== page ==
For anyone who’s never had to plan service before, the choices involved may seem straightforward. But there’s no one-size-fits-all choice for a funeral; it’s about what the deceased would have wanted, and allowing their loved ones the space to mourn. Types of funerals can range from a direct cremation to a multi-day viewing and large ceremony. The first step, then, ideally comes before a death, and it takes the form of an open and honest conversation between loved ones. It’s important for everyone to get everything out in the open: the loved one’s detailed wishes, as well as the needs of those who will survive them. Survivors’ needs matter, says Slocum: “They will be the ones to carry out your wishes, so I think it’s important to make this a two-way conversation.” 

No one likes to think about death, and it’s natural to want to avoid getting into detail here. But since you likely won’t want to have this conversation again, consider covering everything during this talk: whether you want a memorial service and, if so, where; who should be notified or invited; your wishes regarding burial or cremation and resting place and more. “Guilt drives a lot of decisions, and a lot of that can be taken away if you have that two-way conversation first,” says Slocum.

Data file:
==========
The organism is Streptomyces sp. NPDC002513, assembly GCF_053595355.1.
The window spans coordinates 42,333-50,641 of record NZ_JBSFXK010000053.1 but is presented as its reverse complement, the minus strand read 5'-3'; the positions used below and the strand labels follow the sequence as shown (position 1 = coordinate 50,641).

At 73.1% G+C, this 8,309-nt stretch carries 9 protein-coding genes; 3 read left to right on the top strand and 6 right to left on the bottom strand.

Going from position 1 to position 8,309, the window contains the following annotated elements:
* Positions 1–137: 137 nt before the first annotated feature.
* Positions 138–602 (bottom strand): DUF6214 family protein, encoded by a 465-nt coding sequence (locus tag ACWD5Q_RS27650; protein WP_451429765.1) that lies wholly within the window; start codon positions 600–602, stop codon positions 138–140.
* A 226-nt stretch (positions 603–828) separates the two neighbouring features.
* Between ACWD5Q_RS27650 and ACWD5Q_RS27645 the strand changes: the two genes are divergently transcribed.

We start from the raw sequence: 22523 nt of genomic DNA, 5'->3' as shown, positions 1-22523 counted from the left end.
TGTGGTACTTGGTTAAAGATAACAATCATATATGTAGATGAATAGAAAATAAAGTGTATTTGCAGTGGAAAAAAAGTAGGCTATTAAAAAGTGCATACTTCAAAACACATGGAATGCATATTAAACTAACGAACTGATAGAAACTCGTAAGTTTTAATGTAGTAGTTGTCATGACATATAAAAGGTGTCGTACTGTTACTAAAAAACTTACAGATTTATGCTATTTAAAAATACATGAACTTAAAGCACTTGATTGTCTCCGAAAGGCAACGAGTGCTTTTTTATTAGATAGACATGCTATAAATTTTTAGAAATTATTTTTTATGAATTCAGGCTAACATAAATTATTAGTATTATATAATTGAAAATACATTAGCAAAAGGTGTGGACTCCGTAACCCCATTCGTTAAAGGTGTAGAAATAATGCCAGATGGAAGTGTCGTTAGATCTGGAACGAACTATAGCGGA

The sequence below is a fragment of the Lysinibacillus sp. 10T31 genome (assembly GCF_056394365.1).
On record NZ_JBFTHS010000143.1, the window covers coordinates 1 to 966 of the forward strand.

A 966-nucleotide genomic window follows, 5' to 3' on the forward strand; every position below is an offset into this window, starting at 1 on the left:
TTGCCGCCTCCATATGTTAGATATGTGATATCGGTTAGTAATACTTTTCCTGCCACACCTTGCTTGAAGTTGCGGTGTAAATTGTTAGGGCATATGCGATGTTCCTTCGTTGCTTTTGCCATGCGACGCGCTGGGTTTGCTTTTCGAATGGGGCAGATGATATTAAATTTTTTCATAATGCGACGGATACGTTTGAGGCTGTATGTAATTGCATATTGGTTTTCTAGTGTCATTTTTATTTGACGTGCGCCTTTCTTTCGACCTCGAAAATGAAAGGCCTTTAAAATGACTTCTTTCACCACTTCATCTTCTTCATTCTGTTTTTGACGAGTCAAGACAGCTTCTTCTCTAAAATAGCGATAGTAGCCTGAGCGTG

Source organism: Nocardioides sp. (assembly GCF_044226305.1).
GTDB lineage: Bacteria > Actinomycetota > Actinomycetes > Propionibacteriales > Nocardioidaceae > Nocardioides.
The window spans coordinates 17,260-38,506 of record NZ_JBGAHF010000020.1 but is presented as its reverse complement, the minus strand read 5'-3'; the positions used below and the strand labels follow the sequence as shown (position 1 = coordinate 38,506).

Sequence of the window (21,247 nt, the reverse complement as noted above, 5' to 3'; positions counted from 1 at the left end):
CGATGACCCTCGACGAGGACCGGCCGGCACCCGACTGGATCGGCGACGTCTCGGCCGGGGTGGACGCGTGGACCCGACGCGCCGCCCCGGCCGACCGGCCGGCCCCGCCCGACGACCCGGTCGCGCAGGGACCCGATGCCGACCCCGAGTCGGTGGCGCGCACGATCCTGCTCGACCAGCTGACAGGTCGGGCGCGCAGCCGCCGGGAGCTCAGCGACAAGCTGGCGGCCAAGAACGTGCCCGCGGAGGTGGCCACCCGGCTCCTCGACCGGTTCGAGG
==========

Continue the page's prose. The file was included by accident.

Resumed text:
Set a budget. 

It may feel strange to set a budget for a funeral, but it’s important to think realistically about what you can spend. Money is simply an object here. Although this is an emotional transaction, it’s a transaction nonetheless — and financial strain can add even more pain to the grieving process. 

“You’ve got enough trauma to deal with with the grief and the change in your life,” says Slocum. “I’ve watched consumers who got into debt with funerals that were way, way beyond their means, who’d be spending 12 or 15 years paying off credit cards or loans. That does not help the grief process.”